Wal-Mart Lets Up on the Gas

The retailer scales back its U.S. expansion plans as its struggles to get profitable growth back on track

In an admission that its growth formula has fizzled, Wal-Mart announced on June 1 that it is sharply dialing back expansion plans in the U.S. The world's largest retailer plans to open as many as 190 supercenters this year, a 30% drop from its previously announced plans of opening up to 270.

The company said that approximately 80 of the supercenters originally scheduled to open in January, 2008, will open in early fiscal 2009 instead. The announcement comes just after Wal-Mart reported a 3.5% drop in April sales at stores open a year or more, its largest decline since 1979 (see BusinessWeek, 4/30/07, "Wal-Mart's Midlife Crisis").

With growth harder to come by, the company is using another tried-and-true method to bolster its stock. Wal-Mart also announced on June 1 that its directors approved a new share repurchase program that increases its buyback authorization to $15 billion. Investors liked the sound of that, and bid up the shares by nearly 4% on June 1 to $49.36 in afternoon NYSE trading. Nonetheless, the shares have languished in the upper $40s-low $50s since hitting a peak of $61.21 in early 2004.

Less capital spending will free up cash -- $1.5 billion – this year, and the company plans to boost its dividend by 31% this fiscal year, or by $3.6 billion. Standard & Poor's analyst Joseph Asaeda boosted his target price on Wal-Mart shares from $53 to $56. (S&P, like BusinessWeek, is owned by The McGraw-Hill Cos. [MHP]).

"We view these steps as positive, believing that reallocation of assets from maturing U.S. business will lead to improved shareholder value. We expect reduced capital spending and higher free cash flow to fund an increasing dividend and an active share repurchase program," Asaeda wrote in a client note.

Credit Suisse (CS) analyst Michael Exstein says the company's "significant change in capital allocation strategy" should help management better focus on fixing sales at its existing store base. Exstein has a $59 target price for Wal-Mart shares.

But while buybacks can placate antsy shareholders in the short term, the company still needs to regain the momentum that vaulted it to the top of the retail heap. Now Wal-Mart says that it's planning to focus on its customers' needs and improve its merchandise and its operations. "We are pursuing high return opportunities by focusing on markets where our customer segmentation approach offers the best opportunity to create a more competitive position for Wal-Mart and drive higher comparable store sales," says Eduardo Castro-Wright, CEO of Wal-Mart's U.S. division. Wright says that the company is in the midst of a three-year plan to drive returns and this is the second year of the three-year plan.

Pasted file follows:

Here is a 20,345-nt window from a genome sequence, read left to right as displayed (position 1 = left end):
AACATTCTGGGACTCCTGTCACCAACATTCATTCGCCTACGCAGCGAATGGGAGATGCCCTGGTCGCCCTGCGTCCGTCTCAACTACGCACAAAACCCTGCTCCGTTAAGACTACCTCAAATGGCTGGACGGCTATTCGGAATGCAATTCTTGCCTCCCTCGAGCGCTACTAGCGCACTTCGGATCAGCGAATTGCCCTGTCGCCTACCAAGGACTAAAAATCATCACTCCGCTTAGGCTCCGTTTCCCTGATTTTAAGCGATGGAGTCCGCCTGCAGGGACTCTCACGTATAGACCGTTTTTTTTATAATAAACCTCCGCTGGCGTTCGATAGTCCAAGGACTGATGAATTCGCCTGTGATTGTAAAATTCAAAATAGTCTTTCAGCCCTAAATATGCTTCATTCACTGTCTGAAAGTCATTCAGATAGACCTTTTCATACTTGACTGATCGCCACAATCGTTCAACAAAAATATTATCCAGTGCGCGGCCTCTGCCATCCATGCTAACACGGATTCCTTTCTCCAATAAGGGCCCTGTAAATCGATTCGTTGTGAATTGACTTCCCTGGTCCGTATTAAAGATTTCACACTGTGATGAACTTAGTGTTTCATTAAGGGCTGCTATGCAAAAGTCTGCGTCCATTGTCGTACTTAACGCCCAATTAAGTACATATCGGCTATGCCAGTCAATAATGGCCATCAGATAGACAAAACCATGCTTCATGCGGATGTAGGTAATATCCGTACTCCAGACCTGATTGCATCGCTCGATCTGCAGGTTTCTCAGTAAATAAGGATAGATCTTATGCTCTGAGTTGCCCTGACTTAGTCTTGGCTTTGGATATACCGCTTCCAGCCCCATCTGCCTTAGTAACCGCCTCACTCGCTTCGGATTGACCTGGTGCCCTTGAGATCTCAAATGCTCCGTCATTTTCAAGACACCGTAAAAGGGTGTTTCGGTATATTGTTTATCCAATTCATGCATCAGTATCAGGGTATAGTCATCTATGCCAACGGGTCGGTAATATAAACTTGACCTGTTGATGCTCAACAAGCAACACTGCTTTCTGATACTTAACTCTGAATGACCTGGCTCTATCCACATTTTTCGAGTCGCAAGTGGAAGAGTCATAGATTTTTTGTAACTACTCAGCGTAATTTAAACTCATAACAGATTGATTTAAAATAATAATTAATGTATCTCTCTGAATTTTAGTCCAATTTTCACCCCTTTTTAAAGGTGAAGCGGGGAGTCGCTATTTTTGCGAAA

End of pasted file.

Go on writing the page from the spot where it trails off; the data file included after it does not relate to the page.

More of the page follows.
Castro-Wright has his work cut out for him. Clearly, his three-year plan has gotten off to a rough start. After realizing that affluent shoppers were shopping at Wal-Mart, the company in the last two years aggressively moved towards offering trendy fashions under a new label called Metro 7, doubled the organic food in its aisles and started offering 400-thread count bedsheets. Wal-Mart even bought ads in Vogue magazine and sponsored an open-air fashion show in Times Square.

The entire effort backfired badly. Metro 7 fashions didn't really attract upscale shoppers, who continued to visit Wal-Mart only for their staples like detergent and milk and spurned Wal-Mart's organic offerings. Chief Executive Lee Scott conceded in an April meeting with BusinessWeek that the company has struggled to persuade customers that Wal-Mart can mean high-quality, rather than simply low price. "I think we went too far too fast," he said (see BusinessWeek, 4/12/07, "Organics: A Poor Harvest for Wal-Mart").

In recent months, Wal-Mart has returned to basics and seemed to abandon its pursuit of upscale customers. But low prices alone won't cut it, and the retailer continues to struggle to increase sales. Now Castro-Wright is signaling that he will take another swipe at luring upscale customers to cross the aisle from shopping for basics to buying higher-margin items.

With this strategy, Wal-Mart will have to abandon what it knows best, which is selling commodity items at the lowest price. "It's like deconstructing the brand as it exists today and migrating to a different scale," says Robert Passikoff, founder and president of Brand Keys, a New York brand consulting firm. "Changing that image will take at least a decade and Wal-Mart wants do to it on a dime."

But Wal-Mart has identified that it will give the effort three years, with one disappointing year already under its belt. In this strategy the company will segment its customers and target its merchandise and marketing accordingly. Now, Wal-Mart will have to learn the fine art of selling to customers who are used to a little more wooing than just the mantra of low prices. With a CEO who doesn't believe in marketing, as Scott admitted to BusinessWeek (see BusinessWeek.com, 3/30/07, "Wal-Mart: 'On the Side of the Angels'"), that will be a difficult trick.

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